Supporters of the detectives under investigation, who include Detective Superintendent Ray Mallon, dubbed "Robocop" for his tough stance on lawlessness, are understood to have threatened police officers and members of the public prepared to testify in the inquiry.
Forty-six police officers arefacing a variety of allegations involving corruption and malpractice, including accusations of offering drugs for information.
The officers, most of whom are from Middlesbrough CID, face 397 complaints, including more than 240 allegations of criminal wrong-doing. Eight officers are currently suspended, including Mr Mallon, the former head of Middlesbrough CID.There is no suggestion that the accused officers have been involved in witness intimidation.
The police inquiry, known as Operation Lancet, which is being headed by Andrew Timpson, the Chief Constable of Warwickshire, is understood to have uncovered evidence of witness intimidation.
Police officers who have been prepared to testify to the inquiry are understood to have complained of being told they face a backlash by their colleagues if they speak out.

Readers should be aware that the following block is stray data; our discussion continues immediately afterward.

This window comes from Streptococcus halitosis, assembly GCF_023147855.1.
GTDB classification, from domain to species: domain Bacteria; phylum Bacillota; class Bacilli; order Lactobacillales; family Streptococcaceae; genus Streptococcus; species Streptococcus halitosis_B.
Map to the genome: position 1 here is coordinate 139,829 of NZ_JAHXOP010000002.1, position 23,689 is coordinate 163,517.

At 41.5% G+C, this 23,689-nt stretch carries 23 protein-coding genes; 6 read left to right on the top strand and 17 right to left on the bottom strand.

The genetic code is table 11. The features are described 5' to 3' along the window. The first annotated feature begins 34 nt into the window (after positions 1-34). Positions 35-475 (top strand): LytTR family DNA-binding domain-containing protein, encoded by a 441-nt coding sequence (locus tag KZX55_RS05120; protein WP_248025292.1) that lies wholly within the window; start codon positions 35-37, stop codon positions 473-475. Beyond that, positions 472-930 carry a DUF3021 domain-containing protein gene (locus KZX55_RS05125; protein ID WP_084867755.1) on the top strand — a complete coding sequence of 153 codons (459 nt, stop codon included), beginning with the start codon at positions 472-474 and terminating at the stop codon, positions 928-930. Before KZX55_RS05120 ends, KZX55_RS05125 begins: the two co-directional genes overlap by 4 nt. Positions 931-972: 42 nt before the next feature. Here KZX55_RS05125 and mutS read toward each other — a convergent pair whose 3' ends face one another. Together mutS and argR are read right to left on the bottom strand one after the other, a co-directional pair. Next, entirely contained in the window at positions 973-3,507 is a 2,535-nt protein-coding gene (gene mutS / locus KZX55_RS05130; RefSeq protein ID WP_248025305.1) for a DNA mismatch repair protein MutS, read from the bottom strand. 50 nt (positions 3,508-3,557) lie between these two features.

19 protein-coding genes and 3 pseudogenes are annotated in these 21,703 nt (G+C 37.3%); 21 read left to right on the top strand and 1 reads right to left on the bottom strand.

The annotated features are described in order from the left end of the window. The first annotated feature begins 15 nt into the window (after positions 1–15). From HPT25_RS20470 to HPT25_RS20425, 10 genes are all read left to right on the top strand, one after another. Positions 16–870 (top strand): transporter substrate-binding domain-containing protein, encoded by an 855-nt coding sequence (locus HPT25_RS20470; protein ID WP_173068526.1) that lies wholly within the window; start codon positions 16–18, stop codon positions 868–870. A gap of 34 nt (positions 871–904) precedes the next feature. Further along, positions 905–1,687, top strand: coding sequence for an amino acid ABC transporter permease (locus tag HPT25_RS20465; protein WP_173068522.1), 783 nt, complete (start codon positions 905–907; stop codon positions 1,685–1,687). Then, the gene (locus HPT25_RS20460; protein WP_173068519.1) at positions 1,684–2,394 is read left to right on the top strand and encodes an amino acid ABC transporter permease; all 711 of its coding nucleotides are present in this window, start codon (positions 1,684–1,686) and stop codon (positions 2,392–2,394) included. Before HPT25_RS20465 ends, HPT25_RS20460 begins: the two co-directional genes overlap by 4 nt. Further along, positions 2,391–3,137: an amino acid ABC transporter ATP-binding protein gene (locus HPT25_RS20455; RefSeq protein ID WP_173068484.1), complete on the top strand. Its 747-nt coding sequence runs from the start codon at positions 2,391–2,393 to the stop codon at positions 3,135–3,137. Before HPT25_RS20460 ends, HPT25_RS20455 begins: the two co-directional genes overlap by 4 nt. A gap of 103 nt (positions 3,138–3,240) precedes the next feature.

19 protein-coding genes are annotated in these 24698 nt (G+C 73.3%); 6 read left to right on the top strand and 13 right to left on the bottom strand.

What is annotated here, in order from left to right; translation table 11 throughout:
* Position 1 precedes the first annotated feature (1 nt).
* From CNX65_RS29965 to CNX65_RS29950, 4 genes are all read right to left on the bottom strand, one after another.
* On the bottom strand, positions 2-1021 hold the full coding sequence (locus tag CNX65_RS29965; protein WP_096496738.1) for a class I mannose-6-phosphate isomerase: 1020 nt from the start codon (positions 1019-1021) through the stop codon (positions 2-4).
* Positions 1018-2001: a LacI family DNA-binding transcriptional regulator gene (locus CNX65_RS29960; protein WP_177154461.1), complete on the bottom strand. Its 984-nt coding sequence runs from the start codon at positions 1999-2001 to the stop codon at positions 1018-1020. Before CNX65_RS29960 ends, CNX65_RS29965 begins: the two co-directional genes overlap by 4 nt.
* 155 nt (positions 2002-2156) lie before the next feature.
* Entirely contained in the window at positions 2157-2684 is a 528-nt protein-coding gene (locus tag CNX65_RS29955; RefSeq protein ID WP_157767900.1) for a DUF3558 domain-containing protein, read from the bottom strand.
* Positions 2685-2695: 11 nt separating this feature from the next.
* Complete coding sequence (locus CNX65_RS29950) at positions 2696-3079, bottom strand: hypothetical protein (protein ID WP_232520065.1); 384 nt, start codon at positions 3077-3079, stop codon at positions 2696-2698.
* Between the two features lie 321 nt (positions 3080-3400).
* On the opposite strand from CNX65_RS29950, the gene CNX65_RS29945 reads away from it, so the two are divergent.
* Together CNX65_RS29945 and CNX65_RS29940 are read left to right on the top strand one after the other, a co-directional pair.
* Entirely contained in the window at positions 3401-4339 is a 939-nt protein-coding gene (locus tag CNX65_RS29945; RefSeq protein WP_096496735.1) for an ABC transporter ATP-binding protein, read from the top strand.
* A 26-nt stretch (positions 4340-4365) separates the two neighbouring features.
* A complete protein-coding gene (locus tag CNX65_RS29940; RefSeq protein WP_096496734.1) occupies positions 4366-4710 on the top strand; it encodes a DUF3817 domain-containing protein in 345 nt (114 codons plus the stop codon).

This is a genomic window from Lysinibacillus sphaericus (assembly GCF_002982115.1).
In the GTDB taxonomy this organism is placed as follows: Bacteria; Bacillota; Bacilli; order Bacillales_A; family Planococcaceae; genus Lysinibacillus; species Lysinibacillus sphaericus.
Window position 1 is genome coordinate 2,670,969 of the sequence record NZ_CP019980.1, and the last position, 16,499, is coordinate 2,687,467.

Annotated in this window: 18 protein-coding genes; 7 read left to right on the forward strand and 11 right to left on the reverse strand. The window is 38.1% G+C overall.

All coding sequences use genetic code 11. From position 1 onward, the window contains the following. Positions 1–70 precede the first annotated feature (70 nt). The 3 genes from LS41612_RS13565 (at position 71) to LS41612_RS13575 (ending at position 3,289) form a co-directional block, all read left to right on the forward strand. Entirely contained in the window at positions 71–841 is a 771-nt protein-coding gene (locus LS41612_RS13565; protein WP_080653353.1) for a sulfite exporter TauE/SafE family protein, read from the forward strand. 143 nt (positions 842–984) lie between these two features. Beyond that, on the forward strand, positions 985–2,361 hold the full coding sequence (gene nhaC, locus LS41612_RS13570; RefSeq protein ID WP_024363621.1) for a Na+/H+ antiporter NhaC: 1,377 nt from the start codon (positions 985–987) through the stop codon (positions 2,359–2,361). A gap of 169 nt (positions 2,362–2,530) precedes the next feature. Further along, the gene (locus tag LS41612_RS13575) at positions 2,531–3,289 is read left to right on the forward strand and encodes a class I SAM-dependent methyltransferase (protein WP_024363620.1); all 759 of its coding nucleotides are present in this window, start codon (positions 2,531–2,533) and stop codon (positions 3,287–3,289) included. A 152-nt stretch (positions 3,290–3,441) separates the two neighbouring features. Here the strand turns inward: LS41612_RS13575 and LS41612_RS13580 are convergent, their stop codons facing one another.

Members of the public have also claimed they have been approached by serving police officers who have tried to intimidate them into withdrawing their co-operation. Among the tactics allegedly being used are police officers visiting witnesses' homes in an attempt to suggest they are informers and thereby risk the wrath of local criminals.
A source said that there have been attempts to "turn witnesses" and intimidate them into withdrawing their evidence.
A spokesman for the Police Complaints Authority, which is overseeing the investigation, would not discuss details, but he did concede: "There is evidence of attempts to undermine the inquiry."
Operation Lancet is one of the biggest police corruption inquiries yet seen and has been running for more than a year.
The Crown Prosecution Service is understood to have received files from the inquiry team relating to allegations of CID officers supplying heroin in return for information from informers. There were also allegations that officers had threatened and beaten suspects or potential informers to obtain information. Middlesbrough CID was in the forefront of adopting the US-style tactic of zero tolerance in which all offences, however minor, were punished.
The CPS will now decide whether charges should be brought against any officers.
The inquiry is also looking to allegations that Mr Mallon passed information to the press and "alleged activity which could be construed as criminal".
In November Mr Mallon received an official warning after a second inquiry into whether he had been fiddling his expenses. He was cleared of making illegal claims. His supporters believe the second investigation was a witch hunt by officers desperate to convict him.
Last month Mr Mallon said: "I have acted honourably in the interests of the police and the public and I have acted legally."Reuse content